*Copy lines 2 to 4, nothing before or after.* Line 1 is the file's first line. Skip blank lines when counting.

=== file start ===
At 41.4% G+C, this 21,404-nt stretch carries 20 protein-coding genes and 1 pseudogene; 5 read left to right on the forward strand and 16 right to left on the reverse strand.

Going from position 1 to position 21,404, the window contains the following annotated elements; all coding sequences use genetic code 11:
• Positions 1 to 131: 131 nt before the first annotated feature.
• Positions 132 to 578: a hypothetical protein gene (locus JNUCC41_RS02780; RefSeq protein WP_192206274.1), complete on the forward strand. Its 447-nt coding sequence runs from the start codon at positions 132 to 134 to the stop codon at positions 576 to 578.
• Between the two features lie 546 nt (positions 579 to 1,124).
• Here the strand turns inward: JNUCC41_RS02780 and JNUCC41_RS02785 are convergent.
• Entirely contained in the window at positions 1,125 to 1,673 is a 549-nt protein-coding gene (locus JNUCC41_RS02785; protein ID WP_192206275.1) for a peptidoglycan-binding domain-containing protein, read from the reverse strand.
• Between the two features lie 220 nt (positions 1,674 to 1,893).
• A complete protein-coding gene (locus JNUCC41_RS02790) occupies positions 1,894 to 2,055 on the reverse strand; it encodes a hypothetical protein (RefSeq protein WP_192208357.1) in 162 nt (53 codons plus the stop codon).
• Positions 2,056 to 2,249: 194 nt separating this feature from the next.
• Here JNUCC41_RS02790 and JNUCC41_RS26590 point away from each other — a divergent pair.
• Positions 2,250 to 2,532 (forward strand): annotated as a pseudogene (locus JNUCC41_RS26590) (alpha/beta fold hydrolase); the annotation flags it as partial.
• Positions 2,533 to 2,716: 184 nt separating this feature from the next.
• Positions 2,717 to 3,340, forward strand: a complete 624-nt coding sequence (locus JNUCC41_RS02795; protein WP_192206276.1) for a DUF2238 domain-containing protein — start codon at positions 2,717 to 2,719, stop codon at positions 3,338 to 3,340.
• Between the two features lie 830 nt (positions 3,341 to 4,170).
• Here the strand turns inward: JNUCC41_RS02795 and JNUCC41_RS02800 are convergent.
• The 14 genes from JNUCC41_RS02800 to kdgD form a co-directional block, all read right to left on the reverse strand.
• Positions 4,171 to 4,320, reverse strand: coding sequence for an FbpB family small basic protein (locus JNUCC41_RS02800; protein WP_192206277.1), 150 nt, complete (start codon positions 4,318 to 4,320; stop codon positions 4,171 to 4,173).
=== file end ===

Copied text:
Going from position 1 to position 21,404, the window contains the following annotated elements; all coding sequences use genetic code 11:
• Positions 1 to 131: 131 nt before the first annotated feature.
• Positions 132 to 578: a hypothetical protein gene (locus JNUCC41_RS02780; RefSeq protein WP_192206274.1), complete on the forward strand. Its 447-nt coding sequence runs from the start codon at positions 132 to 134 to the stop codon at positions 576 to 578.